There are some wars, which are terrible, some that are atrocious and then there is the Second World War. No other point in human history had so much blood been shed, with such cold-hearted efficiency, in such a short time period. Entire cities bombed to a cinder, civilians taken from their homes, transported and culled like cattle, political ends becoming entwined with genocides. Lest we repeat history, the crimes nations committed must never be forgotten. The Japanese Cannibals
Described as the Asian Holocaust, the crimes the forces of Imperial Japan committed during its occupation of East and Southeast Asia included but was not limited to: human experimentation, use of torture, execution of prisoners of war, biological and chemical warfare, forced labor and systematic extermination of civilians. However, most shocking and inhuman perhaps was the practice of cannibalism by the Japanese military. With the Allies on the offensive and supply lines both overstretched and under attack, starvation began to set in within Japanese ranks. This, the absence of empathy for the perceived ‘other’ and a culture of extreme brutality, all played a part in breaking what had been before a taboo.
Practices of cannibalism were not isolated incidents, it was often a systematic activity conducted by whole squads under the command of their officers. Civilians and war prisoners alike were murdered, cut into pieces and consumed. Medical officers would routinely visit villages and prisoner camps and select the healthiest of men for the purpose. In some cases, the flesh was cut from their bodies while they were still alive. Their still conscious selves were then thrown into ditches to die a painful death. John Baptist Crasta, a serviceman within the Royal Indian Army, in his memoir wrote of witnessing the Japanese eating Indian prisoners. His testimony was corroborated by many others who survived the Japanese prisoner camps. After the war, Crasta was part of the Allied investigation into Japanese war crimes.
.. the Japanese started selecting prisoners and every day one prisoner was taken out and killed and eaten by the soldiers. I personally saw this happen and about 100 prisoners were eaten at this place by the Japanese. The remainder of us were taken to another spot 50 miles [80 km] away where 10 prisoners died of sickness. At this place, the Japanese again started selecting prisoners to eat. Those selected were taken to a hut where their flesh was cut from their bodies while they were alive and they were thrown into a ditch where they later died – Lance Naik Hatam Ali, Royal Indian Army
Yuri Tanaka the Japanese historian, through his extensive study of wartime documents and memos, concluded that starvation was not the prime motivation in most cases. He opined that partaking in cannibalism was a morbid form of a bonding ritual as ‘the whole troop broke the taboo together’. However, he wrote of his findings two decades ago and in the years since more research has presented us with an even more sinister picture.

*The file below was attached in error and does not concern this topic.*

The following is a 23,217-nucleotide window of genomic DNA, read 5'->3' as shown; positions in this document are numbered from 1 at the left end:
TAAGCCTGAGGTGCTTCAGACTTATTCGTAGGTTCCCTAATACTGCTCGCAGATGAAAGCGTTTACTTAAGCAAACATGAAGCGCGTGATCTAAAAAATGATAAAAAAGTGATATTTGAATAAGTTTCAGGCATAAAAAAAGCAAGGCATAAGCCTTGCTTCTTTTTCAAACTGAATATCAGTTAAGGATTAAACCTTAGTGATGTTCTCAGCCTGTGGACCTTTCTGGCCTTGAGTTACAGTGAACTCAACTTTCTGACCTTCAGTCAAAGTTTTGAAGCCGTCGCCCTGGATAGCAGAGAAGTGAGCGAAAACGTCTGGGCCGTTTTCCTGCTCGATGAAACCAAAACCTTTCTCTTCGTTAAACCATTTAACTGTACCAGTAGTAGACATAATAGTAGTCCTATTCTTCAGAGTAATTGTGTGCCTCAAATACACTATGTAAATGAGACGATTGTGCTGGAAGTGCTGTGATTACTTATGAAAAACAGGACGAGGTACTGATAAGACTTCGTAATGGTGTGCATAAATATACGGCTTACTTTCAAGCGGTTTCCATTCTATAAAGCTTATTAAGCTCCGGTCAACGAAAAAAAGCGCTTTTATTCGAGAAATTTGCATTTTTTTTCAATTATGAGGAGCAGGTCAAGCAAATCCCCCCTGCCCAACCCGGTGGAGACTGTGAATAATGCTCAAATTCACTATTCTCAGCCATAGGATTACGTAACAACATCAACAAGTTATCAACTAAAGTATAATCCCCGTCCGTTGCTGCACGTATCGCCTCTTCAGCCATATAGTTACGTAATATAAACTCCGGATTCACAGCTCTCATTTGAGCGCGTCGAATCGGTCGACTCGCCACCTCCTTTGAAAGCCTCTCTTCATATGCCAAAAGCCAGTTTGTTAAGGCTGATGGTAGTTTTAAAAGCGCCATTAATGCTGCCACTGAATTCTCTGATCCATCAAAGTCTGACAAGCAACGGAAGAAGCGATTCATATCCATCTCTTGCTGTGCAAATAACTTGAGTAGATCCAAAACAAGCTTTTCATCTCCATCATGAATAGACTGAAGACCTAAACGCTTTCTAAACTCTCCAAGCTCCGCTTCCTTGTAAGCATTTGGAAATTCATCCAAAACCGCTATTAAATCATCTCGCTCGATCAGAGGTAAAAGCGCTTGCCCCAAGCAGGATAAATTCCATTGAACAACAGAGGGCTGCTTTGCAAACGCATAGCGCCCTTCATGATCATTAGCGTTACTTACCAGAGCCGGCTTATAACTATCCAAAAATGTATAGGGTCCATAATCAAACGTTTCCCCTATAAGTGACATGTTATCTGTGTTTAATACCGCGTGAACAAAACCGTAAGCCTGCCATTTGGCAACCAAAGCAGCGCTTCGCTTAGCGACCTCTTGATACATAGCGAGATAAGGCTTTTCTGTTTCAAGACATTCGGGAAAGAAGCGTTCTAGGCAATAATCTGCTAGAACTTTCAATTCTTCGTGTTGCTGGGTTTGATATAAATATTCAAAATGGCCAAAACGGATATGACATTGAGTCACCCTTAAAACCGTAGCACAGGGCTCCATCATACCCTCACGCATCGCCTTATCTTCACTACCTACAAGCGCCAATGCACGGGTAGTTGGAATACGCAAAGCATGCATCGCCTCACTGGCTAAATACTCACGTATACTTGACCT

James Bradley, in this book – Flyboys: A True Story of Courage, details the events of the Chichi-Jima incident. 10 U.S airmen escaped from their planes after they were shot down over the island. Subsequently, all but one was captured by the Japanese military. Barbarically tortured, beaten and executed, four of the airmen were not even given the dignity of an honorable burial; their bodies cleaved open and their livers sent over to the chef to be served as a ‘delicacy’ at a party for senior officers. As for the tenth crewman who had evaded capture, he was rescued by the lifeguard submarine USS Finback. After the war, he went on to have a successful business and political career; he was George H. W. Bush.
Perhaps the worst of excesses were reserved for the Chinese, who the Japanese saw as ‘worth less than animals’. In his documentary – Japanese Devils, Minoru Matsui interviewed 14 Japanese veterans of the Second Sino-Japanese War to recount the crimes they committed. One of the interviewed, Masayo Enomoto, a former sergeant major admitted “raping a young woman, slicing her up with a meat cleaver, cooking her in a pot and distributing her as food to his troops, who were short of meat”.
It was a message to the enemy, but it was also entertainment for us – Masayo Enomoto
Most Japanese who perpetuated such crimes and other atrocities were never tried. The post-war desire to quickly rebuilt Japan as to counter the growing communist influence in East Asia meant that many, save for a few select group of military leaders and diplomats, were never prosecuted at the Tokyo War Crimes trial. By 1958, virtually all Japanese war criminals were released from prison and politically rehabilitated. Unlike post-war Germany, Nationalist groups continued to retain significant influence within the government. Many details of war atrocities remain omitted from school textbooks and as a result, entire generations have grown up ignorant of the sins of their forefathers.
The Japanese Cannibals